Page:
It’s one thing to be able to transcribe music from a flute, and it’s another to be able to make a flute play pre-written music. The latter is what [Abhilash Patel] decided to pursue in the flute player machine, an Arduino-based project that uses an air flow mechanism and PVC pipes to control the notes produced by a makeshift flute. It’s currently able to play 17 notes, just over two octaves starting from the lowest frequency of E.
In order to play songs, the tones have to either be directly coded and uploaded to the Arduino, composed with a random note generator, or detected from a microphone. While a real flute can be used for the machine, [Patel] uses a PVC flute, constructed with some knowledge of flute playing.
The resonant frequency is based on the effective length, hole sizes, and pipe diameter, so it is fairly difficult to correctly tune a homemade flute. Nevertheless, calculating the length as c/2f where c is the speed of sound (~345 m/s) and f is the frequency of the note can help with identifying the location of the holes. [Patel] cut the PVC pipe and sealed off one end, drilling a blowing hole at 1.5 x the pipe diameter. After playing the flute, the end of the pipe was filled until the frequency exactly matched the desired note.
The hole covering uses cuttings of pipe attached to a cable connecting to a servo. The motors are isolated inside a box to keep the wires clear and area all able to be powered with 5 V. As for the software, the code is primarily used to control when the fan is blowing and which holes are covered to produce a note.
Listen to the flute play “My Heart Will Go On” from Titanic in the video below. Now the next step might just be making the flute playing machine automatically play sheet music – imagine the possibilities!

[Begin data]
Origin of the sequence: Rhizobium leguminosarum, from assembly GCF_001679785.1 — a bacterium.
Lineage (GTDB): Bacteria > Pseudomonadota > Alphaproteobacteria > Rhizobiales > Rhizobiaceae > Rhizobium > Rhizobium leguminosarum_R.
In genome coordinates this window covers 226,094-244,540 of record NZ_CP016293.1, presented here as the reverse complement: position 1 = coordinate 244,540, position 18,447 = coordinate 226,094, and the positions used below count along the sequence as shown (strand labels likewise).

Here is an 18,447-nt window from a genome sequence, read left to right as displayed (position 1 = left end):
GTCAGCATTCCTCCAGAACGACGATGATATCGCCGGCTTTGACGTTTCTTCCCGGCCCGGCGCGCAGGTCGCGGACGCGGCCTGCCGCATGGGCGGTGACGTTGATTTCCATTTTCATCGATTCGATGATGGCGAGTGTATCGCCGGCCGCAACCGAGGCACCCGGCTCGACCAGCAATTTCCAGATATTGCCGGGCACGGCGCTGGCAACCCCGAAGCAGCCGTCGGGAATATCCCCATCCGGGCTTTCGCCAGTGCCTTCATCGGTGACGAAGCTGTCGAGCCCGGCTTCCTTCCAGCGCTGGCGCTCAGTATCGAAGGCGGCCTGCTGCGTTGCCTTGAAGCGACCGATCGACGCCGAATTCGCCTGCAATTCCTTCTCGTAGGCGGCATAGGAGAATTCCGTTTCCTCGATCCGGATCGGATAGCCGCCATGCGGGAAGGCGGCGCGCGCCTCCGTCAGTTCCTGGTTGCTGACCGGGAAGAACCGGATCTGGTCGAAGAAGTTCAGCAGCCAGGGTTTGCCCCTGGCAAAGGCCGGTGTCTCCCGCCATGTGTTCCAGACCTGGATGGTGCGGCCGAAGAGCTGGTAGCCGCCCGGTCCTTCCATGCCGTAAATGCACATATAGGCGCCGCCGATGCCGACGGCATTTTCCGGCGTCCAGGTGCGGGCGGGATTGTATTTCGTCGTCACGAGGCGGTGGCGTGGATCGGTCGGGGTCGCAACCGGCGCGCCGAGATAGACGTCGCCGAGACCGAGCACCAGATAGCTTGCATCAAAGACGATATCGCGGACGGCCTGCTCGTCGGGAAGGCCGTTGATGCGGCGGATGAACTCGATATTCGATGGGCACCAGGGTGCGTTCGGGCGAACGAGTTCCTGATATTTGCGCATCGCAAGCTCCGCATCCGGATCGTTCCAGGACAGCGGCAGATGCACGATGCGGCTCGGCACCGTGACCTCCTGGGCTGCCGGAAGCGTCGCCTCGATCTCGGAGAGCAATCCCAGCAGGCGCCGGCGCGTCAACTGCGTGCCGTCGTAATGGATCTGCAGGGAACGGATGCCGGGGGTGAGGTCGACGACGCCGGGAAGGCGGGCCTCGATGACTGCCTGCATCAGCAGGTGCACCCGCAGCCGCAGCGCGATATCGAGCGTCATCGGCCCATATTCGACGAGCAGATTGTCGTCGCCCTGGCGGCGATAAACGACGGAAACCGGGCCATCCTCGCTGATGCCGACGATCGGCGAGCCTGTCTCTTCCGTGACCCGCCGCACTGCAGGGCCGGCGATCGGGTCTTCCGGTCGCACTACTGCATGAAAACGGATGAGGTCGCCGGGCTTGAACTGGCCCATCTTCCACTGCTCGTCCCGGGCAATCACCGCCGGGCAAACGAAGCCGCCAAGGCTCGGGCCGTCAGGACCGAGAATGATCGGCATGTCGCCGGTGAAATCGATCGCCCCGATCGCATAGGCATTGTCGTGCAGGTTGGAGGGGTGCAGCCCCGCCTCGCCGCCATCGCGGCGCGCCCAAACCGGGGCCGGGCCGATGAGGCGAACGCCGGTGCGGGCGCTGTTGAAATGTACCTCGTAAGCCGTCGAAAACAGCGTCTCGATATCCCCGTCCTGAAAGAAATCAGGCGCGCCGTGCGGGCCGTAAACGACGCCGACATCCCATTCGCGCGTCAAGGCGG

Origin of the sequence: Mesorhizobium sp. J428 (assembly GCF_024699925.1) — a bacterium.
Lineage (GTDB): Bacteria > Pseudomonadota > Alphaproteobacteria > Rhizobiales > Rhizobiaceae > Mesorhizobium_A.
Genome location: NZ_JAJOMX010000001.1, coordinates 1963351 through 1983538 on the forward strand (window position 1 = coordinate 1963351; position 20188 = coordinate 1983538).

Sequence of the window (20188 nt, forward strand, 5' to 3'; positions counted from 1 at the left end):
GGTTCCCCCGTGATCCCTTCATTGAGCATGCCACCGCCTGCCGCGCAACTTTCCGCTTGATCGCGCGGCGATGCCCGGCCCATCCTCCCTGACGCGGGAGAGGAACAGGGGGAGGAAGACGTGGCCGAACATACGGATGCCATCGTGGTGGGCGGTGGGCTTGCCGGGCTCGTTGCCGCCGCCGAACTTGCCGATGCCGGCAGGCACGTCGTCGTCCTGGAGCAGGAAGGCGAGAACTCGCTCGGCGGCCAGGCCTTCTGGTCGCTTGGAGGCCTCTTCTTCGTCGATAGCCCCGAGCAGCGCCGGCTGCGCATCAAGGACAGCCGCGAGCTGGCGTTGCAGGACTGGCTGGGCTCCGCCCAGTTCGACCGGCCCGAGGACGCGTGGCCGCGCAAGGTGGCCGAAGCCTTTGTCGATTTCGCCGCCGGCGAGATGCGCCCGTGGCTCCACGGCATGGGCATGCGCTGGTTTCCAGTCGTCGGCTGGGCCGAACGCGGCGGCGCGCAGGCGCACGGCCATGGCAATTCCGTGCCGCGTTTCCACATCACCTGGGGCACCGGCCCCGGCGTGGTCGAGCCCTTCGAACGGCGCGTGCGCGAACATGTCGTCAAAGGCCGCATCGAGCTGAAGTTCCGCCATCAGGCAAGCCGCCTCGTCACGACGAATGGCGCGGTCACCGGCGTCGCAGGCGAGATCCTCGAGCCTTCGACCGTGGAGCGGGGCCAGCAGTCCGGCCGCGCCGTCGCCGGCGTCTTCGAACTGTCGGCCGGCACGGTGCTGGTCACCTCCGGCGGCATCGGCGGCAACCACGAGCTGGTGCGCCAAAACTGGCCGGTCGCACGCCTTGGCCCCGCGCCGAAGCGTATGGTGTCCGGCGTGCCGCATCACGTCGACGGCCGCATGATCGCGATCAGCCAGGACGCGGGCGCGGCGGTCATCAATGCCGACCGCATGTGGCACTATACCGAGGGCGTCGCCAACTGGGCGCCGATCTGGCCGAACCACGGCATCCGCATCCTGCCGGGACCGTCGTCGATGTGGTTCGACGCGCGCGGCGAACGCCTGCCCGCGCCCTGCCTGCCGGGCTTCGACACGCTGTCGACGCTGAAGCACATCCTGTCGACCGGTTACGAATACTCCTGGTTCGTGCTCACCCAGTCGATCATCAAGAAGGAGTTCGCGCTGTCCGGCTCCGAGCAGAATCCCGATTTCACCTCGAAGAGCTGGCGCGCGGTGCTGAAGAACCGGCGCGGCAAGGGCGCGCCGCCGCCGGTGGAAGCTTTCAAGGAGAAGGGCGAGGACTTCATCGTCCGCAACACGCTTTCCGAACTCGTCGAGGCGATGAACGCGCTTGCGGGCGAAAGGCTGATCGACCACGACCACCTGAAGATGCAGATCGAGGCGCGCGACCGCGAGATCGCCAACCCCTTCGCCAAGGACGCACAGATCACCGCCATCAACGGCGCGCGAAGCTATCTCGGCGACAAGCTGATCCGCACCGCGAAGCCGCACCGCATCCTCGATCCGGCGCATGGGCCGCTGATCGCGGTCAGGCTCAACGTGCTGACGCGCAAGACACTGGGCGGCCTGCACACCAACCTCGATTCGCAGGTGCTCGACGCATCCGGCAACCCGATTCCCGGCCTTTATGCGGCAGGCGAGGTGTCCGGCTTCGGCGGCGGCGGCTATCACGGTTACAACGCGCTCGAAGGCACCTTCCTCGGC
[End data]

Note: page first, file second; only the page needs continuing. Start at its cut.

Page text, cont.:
9 thoughts on “An Arduino-Based Flute Playing Machine”
He drilled a hole that was 1.5 times larger than the pipe he was drilling into? Sounds difficult.
According to the linked instructable, he drilled a blow-hole at a distance from the end- that distance was 1.5x the pipe’s diameter.
Made me think of https://youtube.com/watch?v=KolfEhV-KiA :)
I thought of https://www.youtube.com/watch?v=akEXWdOBDHE
(great work, [Abhilash Patel] !!)
It works well enough for a slow piece. Pick up the pace, add some trills, and does it still work?
Try a little Jethro Tull: https://youtu.be/EsCyC1dZiN8?t=24
Sure, is doable, https://www.youtube.com/watch?v=HmSYnOvEueo
with that setup trills are out of the question (i know that’s what you meant, but i plan to add something serious afterwards, so i need to deconstruct the joke first). the servos are simply too slow.
however, that problem can somehow be engineered away. if i think about how valves move in a car engine, i am pretty confident something can be done for a flute.
what is a lot harder, is engineering the tongue of the player into the system. granted, ian anderson from jethro tull does weird things with his tongue and voice when he plays at times here and there, but that’s not what i mean.
at minimum, you need something before the airsupply-flute interface that can articulate the consonant T. some sort of valve that could block the air flow, create some higher than normal pressure, and release it suddenly, but with limited airflow.
then we can talk further.
Very nice! It would be fun to adapt this to real-time MIDI control.
Neat concept, though I feel like it looses some of the expression and dynamics that you’d get from playing live. It’d be interesting to see if they could come up with a way to imitate that, or at least get a close approximation.
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